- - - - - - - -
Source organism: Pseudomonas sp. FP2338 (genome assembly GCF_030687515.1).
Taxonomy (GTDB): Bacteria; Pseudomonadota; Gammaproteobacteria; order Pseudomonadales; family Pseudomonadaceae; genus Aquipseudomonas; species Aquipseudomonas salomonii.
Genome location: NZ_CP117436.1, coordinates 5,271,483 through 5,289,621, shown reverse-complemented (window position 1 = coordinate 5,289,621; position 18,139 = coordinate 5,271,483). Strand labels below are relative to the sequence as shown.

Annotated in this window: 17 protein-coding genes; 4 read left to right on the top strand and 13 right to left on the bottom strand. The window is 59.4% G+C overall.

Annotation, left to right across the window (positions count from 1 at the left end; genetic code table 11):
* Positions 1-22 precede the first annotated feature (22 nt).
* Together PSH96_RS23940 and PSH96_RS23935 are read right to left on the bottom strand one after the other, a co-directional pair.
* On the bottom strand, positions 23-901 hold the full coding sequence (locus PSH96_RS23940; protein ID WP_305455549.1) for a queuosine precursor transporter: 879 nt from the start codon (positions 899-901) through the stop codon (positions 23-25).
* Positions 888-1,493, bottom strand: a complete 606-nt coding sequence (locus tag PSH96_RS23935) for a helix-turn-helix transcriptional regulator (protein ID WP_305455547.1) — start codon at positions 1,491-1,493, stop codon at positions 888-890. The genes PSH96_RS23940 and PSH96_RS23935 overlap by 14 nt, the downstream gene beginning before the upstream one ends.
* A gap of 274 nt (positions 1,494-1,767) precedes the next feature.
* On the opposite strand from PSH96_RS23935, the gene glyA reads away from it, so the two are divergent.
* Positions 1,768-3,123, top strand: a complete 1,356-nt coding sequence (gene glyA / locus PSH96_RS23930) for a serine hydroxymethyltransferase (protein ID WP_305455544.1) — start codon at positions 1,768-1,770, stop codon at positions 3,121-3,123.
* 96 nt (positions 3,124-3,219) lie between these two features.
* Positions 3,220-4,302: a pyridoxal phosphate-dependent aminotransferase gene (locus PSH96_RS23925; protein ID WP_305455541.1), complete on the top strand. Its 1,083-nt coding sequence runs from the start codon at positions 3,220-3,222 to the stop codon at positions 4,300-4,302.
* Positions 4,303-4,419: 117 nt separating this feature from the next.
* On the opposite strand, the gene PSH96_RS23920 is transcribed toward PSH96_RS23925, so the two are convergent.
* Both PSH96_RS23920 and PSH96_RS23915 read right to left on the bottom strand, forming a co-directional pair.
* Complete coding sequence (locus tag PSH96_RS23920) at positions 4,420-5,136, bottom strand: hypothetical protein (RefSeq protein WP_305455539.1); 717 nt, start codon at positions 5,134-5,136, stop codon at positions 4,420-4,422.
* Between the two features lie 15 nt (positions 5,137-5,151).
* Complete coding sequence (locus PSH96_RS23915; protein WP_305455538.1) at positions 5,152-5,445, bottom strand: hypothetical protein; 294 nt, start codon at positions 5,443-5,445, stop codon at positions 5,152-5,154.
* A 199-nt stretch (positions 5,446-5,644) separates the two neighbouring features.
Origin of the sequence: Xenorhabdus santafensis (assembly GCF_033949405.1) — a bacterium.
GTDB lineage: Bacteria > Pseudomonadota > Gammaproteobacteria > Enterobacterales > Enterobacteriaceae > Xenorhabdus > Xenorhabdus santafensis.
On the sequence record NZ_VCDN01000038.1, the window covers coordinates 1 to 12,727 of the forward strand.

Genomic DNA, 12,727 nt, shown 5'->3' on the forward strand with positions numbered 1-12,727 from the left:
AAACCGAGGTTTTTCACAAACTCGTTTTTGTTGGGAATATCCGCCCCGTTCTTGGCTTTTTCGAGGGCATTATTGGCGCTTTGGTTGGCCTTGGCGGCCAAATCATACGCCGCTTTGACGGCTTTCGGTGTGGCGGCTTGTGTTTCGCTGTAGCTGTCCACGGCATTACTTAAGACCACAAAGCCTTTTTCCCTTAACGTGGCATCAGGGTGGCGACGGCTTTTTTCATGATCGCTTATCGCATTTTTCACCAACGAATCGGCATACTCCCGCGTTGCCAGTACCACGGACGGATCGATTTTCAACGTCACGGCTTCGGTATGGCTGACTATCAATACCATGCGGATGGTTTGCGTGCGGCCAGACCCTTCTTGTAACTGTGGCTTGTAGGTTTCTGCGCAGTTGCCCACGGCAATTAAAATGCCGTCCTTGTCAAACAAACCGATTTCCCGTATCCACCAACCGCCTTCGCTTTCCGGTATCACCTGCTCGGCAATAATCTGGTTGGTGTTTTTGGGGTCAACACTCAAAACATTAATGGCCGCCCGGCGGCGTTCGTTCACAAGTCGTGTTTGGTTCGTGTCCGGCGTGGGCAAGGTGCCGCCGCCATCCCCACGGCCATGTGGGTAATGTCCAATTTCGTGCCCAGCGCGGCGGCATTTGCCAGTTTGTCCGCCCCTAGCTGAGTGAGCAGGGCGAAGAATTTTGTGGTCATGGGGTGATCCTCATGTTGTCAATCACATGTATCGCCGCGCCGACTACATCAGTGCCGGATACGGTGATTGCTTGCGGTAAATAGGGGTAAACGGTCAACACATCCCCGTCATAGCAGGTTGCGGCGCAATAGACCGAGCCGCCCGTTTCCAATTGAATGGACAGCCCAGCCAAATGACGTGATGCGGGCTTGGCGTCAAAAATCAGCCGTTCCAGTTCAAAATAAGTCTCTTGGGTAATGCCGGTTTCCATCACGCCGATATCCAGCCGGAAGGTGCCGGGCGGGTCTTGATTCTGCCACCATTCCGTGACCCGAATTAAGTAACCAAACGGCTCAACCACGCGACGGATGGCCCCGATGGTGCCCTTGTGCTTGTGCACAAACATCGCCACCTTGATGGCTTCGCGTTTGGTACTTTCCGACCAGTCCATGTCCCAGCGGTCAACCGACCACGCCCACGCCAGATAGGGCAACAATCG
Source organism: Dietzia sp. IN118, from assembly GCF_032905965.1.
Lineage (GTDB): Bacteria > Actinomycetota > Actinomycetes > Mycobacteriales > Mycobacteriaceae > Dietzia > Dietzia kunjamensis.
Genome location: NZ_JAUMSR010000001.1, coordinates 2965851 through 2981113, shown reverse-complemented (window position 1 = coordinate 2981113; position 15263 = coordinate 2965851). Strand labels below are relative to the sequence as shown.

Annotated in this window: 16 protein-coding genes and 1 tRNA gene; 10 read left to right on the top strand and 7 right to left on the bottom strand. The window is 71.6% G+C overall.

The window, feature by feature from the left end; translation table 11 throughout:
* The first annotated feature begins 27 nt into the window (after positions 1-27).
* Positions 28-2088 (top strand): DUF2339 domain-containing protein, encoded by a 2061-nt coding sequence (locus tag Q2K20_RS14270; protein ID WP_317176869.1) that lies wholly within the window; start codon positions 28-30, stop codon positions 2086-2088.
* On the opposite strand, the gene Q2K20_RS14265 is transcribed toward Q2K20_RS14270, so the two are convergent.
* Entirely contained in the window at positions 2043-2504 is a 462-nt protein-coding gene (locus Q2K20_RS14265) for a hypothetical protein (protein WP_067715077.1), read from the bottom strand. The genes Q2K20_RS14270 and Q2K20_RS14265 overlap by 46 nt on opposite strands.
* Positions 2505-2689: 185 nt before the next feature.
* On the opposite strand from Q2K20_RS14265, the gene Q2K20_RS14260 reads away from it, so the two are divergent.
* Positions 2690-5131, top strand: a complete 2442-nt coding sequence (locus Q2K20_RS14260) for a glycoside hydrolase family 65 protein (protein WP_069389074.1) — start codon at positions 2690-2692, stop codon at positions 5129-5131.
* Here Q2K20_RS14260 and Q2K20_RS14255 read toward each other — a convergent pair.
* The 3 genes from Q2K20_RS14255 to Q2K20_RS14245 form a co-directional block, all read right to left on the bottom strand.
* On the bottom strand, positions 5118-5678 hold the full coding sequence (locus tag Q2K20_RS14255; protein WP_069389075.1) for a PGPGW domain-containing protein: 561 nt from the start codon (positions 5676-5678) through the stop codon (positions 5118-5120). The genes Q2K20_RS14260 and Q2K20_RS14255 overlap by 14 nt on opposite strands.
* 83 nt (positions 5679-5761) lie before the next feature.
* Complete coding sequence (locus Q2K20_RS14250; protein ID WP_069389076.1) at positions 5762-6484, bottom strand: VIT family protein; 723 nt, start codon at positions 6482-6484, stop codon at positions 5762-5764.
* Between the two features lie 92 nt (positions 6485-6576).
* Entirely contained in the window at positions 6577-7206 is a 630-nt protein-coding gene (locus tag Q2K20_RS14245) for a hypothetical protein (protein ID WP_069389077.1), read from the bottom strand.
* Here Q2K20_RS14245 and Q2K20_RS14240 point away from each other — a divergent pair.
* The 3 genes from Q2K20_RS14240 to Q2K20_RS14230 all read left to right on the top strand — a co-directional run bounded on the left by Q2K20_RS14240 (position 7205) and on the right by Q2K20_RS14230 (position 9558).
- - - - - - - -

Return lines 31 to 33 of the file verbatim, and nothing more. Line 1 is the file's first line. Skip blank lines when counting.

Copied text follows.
The window, feature by feature from the left end; translation table 11 throughout:
* The first annotated feature begins 27 nt into the window (after positions 1-27).
* Positions 28-2088 (top strand): DUF2339 domain-containing protein, encoded by a 2061-nt coding sequence (locus tag Q2K20_RS14270; protein ID WP_317176869.1) that lies wholly within the window; start codon positions 28-30, stop codon positions 2086-2088.